Disordered glucose homeostasis and glucose instability are common in older adults. Age is one of the most important risk factors for the development of type 2 diabetes and there is growing evidence that glycemic variability contributes to risk of complications, independent of average glucose or HbA1c. In older adults with diabetes, there is controversy regarding appropriate treatment targets and hypoglycemia is a major concern. Continuous glucose monitoring (CGM) is the recommended approach to the assessment of hypoglycemia and glycemic variability, but this technology has rarely been used in older adults. Very old adults (age 80 years or older) are a particularly vulnerable population but have rarely been included in prior studies. Our overarching objective is to characterize glucose patterns in older adults (>80 years) using state-of-the-art CGM technology. We will characterize ?normal? glucose patterns and evaluate the frequency of unrecognized glycemic excursions in adults with and without diabetes (including persons with prediabetes). We will relate glucose patterns including glucose excursions (hypo- and hyperglycemia) to current health status and clinical outcomes during 4 years of follow-up. These results will provide information on the clinical relevance of glucose patterns in an older adult population and generate evidence-based guidance regarding the use and interpretation of CGM in this population.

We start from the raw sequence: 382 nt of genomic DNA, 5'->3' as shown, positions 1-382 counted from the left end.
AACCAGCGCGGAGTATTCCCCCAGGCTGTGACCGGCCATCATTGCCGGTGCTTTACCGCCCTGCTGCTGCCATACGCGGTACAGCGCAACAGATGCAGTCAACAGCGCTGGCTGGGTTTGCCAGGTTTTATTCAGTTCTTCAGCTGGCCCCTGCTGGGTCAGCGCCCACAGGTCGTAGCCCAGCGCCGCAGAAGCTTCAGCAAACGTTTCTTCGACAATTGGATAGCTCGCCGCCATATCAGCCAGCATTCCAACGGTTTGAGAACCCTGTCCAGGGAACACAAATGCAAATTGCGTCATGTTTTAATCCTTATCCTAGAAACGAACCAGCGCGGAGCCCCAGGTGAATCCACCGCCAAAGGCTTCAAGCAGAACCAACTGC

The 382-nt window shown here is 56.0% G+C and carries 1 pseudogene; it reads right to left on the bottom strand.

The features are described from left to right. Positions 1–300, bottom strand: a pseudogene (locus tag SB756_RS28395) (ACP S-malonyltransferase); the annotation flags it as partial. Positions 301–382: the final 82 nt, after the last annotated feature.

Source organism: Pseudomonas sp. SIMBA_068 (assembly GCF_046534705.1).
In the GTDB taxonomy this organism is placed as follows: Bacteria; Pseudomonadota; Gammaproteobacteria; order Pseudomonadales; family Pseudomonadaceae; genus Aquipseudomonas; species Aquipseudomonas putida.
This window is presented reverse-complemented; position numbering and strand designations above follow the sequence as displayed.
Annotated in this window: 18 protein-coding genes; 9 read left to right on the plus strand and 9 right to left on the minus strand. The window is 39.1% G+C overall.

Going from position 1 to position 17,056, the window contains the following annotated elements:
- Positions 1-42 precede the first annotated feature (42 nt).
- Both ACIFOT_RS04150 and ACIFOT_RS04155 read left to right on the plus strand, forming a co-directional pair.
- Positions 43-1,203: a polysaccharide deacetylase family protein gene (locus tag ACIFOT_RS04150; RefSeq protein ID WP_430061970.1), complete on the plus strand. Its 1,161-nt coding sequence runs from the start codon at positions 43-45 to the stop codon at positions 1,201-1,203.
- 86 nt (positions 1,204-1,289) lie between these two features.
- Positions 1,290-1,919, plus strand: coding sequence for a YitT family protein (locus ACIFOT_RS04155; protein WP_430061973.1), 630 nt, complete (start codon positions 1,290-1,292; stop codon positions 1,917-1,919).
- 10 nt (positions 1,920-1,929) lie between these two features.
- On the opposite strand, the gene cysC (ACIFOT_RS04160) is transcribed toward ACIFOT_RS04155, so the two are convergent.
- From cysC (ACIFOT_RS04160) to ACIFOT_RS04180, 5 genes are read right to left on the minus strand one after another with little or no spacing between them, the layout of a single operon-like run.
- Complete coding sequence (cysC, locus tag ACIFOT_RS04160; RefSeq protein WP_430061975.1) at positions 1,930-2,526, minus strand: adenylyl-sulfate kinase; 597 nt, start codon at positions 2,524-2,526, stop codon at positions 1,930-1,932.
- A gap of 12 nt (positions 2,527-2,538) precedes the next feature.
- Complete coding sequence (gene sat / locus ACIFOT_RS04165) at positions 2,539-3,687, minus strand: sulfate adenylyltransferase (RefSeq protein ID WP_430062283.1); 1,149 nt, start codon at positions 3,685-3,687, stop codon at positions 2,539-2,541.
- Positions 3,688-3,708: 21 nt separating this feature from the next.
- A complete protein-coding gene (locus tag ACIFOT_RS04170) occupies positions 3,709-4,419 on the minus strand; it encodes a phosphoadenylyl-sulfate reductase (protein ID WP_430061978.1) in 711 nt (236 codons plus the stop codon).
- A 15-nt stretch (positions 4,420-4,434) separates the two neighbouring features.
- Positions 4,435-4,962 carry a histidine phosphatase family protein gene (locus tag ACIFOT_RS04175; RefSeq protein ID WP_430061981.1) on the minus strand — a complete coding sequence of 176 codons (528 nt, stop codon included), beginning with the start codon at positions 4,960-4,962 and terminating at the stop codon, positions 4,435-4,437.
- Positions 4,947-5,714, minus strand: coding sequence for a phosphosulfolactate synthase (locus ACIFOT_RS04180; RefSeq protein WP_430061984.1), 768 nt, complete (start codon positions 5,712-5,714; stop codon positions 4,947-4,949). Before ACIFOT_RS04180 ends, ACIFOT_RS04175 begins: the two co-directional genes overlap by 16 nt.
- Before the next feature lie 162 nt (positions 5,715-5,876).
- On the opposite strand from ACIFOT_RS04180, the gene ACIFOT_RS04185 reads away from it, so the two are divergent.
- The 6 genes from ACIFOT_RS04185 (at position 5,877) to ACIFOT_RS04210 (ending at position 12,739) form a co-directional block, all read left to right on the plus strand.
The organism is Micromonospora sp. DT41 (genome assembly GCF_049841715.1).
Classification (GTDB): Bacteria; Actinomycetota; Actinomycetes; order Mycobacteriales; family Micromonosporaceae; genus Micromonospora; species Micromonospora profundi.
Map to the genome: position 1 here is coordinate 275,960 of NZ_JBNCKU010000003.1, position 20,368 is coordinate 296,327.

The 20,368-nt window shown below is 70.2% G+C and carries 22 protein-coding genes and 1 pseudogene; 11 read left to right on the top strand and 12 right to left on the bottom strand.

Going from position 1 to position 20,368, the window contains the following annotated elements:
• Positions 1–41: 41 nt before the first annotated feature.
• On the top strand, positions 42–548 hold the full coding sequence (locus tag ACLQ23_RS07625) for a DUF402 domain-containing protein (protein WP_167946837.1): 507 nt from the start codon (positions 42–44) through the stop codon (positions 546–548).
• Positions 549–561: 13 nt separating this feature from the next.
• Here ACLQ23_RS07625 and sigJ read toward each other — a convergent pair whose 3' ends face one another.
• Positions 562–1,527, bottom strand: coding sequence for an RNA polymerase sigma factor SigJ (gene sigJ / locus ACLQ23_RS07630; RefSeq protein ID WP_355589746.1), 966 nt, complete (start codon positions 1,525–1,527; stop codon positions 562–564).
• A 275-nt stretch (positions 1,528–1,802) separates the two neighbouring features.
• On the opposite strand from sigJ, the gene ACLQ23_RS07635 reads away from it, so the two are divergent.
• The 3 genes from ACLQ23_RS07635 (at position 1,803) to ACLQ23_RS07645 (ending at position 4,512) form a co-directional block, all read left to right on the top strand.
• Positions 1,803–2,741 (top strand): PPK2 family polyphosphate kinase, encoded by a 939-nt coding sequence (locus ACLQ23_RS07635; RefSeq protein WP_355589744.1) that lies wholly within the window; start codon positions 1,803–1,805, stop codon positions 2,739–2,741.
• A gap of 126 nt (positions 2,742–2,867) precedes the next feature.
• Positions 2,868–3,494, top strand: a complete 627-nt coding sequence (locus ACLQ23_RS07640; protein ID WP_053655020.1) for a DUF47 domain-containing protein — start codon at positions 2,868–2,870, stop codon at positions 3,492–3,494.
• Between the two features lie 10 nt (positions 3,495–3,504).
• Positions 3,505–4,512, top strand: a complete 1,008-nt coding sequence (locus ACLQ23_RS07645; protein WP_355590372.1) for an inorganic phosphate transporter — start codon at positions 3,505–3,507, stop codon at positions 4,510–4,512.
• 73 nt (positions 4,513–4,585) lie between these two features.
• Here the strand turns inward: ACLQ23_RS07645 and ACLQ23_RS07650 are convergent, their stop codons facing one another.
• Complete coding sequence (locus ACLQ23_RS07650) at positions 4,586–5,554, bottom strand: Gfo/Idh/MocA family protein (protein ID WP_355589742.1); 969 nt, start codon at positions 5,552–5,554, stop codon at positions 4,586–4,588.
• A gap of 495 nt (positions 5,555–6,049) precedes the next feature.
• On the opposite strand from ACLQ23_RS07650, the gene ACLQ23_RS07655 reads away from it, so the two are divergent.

Diabetes is common in older adults and associated with major adverse health outcomes. State-of-the art continuous glucose monitoring (CGM) technology provides a novel means to rigorously characterize glucose patterns, but this technology has rarely been used in older adults. The proposed project will provide evidence- based guidance regarding the use and interpretation of continuous glucose monitoring in older adults.